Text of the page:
Jon Favreau, the director of the upcoming remake of the classic Disney film, “The Lion King,” is probably the first to tell you that his new version of the animated film is not “live-action.” In fact, as revealed in a new “set visit” from EW, there’s no real live action at all in the film. 100% of “The Lion King” is done through technology that meant that real animals, real sets, and real humans weren’t required to “film” the movie.
“It feels like we’re restoring a classic historic architectural landmark — how do you update it without changing the personality of it? How do you take advantage of all the new technological breakthroughs but still maintain the soul and the spirit of the original ‘Lion King?’” Favreau said. “I think this film is a culmination of all the live-action adaptations that Disney has done of their animated classics.”
He added, “The idea of taking these characters and this music, just as the stage play took it, sticking closely to the story but reinventing it for a different medium… I thought that this technology would be separate enough from the animated film that it felt fresh and new, yet completely related to the original. And by the time ‘Jungle Book’ was done, we had a lot of facility with this technology, so you’re hitting that part of your stride where you’re saying, ‘Now, what can I really do with this?’”
And judging by the first couple of trailers and bits of footage seen from Favreau’s ‘Lion King,’ it appears that the director has found a way to reinvent the film that is often regarded as the gold standard for Disney. Many critics have seen footage from the new remake and have said that it’s just the director utilizing the same technology he used to bring “The Jungle Book” to life a couple of years ago, earning almost $1 billion in the process. However, as Favreau explained, the technology he used for “The Lion King” far outweighs the tech used in his previous film.
“By removing the one physical element of Mowgli [the human boy from ‘Jungle Book’], we were no longer tethered to the fact that we had to have blue screen or an actual set or real cameras, so everything became virtual at that point,” the director said. “Once that gave us the freedom to operate without actually having to move through physical photography, it allowed us to open ourselves up to a whole new approach, and that’s why it feels different than ‘Jungle Book.’ We’ve basically built a multiplayer VR filmmaking game just for the purposes of making this movie.”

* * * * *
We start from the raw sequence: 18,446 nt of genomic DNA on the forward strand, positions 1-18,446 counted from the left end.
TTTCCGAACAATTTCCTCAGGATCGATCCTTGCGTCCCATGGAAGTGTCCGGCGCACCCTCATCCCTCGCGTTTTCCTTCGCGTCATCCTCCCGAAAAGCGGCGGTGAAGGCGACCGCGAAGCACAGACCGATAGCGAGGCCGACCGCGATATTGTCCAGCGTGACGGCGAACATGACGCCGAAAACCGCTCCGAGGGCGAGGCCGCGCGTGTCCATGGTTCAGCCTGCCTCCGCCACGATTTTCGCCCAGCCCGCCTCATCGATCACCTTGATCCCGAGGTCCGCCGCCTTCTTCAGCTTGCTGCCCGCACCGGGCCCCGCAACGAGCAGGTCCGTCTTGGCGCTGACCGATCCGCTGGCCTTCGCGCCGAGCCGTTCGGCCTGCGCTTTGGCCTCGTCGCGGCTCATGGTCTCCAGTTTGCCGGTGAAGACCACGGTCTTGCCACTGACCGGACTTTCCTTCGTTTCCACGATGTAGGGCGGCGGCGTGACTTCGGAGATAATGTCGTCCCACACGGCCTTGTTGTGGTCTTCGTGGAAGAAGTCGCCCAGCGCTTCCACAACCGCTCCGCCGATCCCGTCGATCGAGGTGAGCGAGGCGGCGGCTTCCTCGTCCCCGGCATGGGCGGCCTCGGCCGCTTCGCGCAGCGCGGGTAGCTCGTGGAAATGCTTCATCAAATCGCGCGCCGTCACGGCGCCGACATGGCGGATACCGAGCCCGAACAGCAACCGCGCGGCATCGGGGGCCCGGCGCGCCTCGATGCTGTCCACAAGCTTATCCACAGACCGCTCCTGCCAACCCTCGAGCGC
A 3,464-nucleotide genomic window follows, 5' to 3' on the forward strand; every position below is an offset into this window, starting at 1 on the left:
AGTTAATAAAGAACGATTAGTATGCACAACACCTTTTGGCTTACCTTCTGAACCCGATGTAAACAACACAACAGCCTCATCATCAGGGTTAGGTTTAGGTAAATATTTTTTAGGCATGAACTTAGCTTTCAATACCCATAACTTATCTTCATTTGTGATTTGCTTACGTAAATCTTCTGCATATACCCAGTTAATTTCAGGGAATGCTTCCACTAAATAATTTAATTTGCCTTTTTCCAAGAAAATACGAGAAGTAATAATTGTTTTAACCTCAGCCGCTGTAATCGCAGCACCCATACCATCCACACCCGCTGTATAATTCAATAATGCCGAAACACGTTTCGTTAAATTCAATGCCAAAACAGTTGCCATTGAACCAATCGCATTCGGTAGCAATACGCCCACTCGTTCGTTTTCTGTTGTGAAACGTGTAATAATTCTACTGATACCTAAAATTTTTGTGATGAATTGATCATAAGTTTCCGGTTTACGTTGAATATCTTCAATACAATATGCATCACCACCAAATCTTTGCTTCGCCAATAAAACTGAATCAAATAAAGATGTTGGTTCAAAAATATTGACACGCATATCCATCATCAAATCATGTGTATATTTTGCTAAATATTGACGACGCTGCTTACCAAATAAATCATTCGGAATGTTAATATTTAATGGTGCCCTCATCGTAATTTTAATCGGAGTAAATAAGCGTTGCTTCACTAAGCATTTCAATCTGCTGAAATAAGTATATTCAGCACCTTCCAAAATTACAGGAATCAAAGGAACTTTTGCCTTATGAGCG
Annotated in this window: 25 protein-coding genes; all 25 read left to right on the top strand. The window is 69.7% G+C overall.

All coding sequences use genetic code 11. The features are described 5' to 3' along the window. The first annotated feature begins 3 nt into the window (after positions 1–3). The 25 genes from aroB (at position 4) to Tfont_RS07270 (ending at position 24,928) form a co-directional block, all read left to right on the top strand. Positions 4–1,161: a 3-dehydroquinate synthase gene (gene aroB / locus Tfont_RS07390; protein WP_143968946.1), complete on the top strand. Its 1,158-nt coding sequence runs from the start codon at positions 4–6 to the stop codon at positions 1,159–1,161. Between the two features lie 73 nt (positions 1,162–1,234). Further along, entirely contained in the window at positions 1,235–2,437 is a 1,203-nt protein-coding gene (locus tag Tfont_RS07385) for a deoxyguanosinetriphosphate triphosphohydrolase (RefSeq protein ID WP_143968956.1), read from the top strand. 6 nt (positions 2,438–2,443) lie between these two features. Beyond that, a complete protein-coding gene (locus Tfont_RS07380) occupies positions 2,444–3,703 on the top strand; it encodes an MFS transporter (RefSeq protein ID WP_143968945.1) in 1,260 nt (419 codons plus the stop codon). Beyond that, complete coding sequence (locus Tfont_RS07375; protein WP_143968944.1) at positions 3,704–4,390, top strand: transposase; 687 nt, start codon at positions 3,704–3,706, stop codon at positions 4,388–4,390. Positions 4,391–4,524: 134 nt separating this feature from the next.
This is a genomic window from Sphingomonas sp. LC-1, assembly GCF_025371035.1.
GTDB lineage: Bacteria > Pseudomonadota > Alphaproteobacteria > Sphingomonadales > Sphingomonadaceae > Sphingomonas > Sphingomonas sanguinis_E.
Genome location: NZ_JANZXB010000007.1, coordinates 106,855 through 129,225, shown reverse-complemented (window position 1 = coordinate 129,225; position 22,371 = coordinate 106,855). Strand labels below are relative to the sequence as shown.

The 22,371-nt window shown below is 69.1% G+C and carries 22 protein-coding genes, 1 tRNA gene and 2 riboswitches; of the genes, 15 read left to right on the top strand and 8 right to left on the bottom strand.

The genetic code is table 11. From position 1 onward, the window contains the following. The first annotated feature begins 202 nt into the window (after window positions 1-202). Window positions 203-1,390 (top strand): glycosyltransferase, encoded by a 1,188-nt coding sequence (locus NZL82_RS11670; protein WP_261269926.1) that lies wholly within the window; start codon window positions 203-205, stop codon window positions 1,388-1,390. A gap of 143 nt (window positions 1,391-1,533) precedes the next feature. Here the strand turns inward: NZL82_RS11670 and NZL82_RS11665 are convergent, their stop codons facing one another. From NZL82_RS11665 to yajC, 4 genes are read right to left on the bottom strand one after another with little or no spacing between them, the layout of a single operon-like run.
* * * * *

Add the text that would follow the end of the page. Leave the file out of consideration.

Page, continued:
As the report details, he’s not exaggerating. The “on set” aspect of the film occurs when you strap on a VR headset and look around. Suddenly, you’re transported to the film’s location. And from there, you can see the world from any angle. So, while Favreau and the rest of the crew don’t have any physical “sets,” they can move the camera around the virtual set to pick the right angles and whatnot for the film. It sounds absolutely bananas.
Favreau continued, “The whole reason for all of this is to make an animated film feel live-action — to have a real crew come in, interface with an animated film, and make all the camera decisions that you would on set, instead of somebody sitting at a keyboard programming in the camera moves. If you look at the way we’re covering and cutting [the animated performances], all of that is related to traditional cinema.”
And while you may be reading all this and thinking, what the hell is he talking about? That’s fine. According to the director, he would rather audiences just enjoy the film and not be bogged down in the creative details.
“The hope is that none of this will matter when people actually see it,” he said. “We hope it will feel like something different and something that’s as emotionally engaging as a film with real animals using real cameras. And as we introduce the material to people, they’ll begin to understand — or at least be confused in a way that’s creatively compelling.”
But for as different and new this version of “The Lion King” actually is, there’s still going to be those iconic moments that made the 1994 classic such a revered film. This is most obvious in the character of Mufasa, the king of the region and the father to the film’s hero Simba. For the new film, Favreau brought back the original voice actor James Earl Jones to voice the character, the only actor from the original to return. Not only that, Mufasa’s lines are almost verbatim for what the original film included, which will probably please the Disney purists that feel Jones’ performance in the first film is pitch perfect.
As for the changes made to the rest of the film, fans will have to wait until July 19 to find out.
Here are some new pictures from the film, courtesy of EW: